implied warranties of merchantability or fitness for a particular purpose. No warranty may
be created or extended by sales representatives or written sales materials. The advice and
strategies contained herein may not be suitable for your situation. You should consult with
a professional where appropriate. Neither the publisher nor author shall be liable for any
loss of profit or any other commercial damages, including but not limited to special,
incidental, consequential, or other damages.
For general information on our other products and services or for technical support,
please contact our Customer Care Department within the United States at (800) 762-2974,
outside the United States at (317) 572-3993 or fax (317) 572-4002.
Wiley also publishes its books in a variety of electronic formats. Some content that appears
in print may not be available in electronic books. For more information about Wiley
products, visit our web site at
Library of Congress Cataloging-in-Publication Data:
Damodaran, Aswath.
Damodaran on valuation : security analysis for investment and corporate finance /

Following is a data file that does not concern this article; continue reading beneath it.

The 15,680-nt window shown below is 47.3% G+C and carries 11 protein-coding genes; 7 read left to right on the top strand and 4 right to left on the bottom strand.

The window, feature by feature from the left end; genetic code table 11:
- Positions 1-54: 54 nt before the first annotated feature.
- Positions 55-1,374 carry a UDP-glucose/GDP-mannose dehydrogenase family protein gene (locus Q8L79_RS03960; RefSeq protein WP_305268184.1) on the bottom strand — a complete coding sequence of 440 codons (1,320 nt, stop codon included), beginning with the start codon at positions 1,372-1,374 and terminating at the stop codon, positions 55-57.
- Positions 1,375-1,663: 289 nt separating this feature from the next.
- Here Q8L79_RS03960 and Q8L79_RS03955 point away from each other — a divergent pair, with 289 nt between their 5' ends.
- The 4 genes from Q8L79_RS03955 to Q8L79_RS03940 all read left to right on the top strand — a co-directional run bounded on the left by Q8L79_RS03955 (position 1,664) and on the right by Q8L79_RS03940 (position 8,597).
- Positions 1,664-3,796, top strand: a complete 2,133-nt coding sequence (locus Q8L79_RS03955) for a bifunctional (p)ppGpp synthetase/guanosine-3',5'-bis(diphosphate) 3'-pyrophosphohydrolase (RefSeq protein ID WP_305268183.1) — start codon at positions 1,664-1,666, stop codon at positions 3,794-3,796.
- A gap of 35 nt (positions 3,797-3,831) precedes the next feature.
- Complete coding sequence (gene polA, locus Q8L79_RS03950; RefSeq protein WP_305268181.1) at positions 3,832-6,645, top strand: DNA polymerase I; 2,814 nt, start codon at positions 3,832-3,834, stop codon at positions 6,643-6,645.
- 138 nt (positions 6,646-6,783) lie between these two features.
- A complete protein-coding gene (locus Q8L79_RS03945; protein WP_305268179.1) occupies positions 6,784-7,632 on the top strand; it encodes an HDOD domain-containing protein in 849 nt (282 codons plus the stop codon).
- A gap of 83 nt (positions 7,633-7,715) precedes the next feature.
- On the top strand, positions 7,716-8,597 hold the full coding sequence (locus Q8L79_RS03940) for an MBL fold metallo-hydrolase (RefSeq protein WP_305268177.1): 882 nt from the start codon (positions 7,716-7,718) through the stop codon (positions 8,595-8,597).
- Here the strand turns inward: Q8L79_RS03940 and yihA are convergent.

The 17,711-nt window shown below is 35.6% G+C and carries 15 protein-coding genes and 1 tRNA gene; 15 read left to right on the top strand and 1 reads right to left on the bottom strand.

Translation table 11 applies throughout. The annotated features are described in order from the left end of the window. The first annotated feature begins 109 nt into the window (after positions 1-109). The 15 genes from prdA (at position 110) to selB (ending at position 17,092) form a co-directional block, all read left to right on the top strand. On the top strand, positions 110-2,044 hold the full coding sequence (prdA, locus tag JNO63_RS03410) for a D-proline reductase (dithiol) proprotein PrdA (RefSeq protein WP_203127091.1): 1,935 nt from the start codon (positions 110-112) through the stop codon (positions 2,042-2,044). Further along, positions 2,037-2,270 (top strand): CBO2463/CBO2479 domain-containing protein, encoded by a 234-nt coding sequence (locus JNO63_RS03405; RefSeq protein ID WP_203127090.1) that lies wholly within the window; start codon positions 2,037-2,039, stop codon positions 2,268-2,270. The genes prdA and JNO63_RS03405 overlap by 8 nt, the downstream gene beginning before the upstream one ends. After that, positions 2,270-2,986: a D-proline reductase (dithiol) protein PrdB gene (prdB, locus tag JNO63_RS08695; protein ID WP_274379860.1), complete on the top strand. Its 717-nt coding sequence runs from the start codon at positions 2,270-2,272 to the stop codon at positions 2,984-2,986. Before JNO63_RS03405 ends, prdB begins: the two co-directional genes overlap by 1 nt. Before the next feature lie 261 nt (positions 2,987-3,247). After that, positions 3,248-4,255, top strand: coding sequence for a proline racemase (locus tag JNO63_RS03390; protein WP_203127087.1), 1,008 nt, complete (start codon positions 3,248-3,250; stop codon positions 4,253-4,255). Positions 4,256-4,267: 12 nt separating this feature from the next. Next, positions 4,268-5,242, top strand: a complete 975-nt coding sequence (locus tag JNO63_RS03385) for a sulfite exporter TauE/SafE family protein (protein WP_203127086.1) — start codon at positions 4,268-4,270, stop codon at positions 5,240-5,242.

Aswath Damodaran.—2nd ed.
p. cm.—(Wiley finance series)
Includes index.
ISBN-13 978-0-471-75121-2 (cloth)
ISBN-10 0-471-75121-9 (cloth)
1. Corporations—Valuation—Mathematical models. 2. Capital assets pricing model.
3. Investment analysis. I. Title. II. Series.
HG4028.V3D35 2006
Printed in the United States of America.
10 9 8 7 6 5 4 3 2 1
To all those people with whom
I have debated valuation issues over time
and who have pointed out the errors
(or at least the limitations)
of my ways

Preface ix

Introduction to Valuation 1

Discounted Cash Flow Valuation 25

Estimating Discount Rates 27

Measuring Cash Flows 79

Forecasting Cash Flows 117

Equity Discounted Cash Flow Models 157

Firm Valuation Models 193

Relative Valuation 231

Relative Valuation: First Principles 233

Equity Multiples 255

Value Multiples 295


Loose Ends in Valuation 325

Cash, Cross Holdings, and Other Assets 327

Employee Equity Options and Compensation 369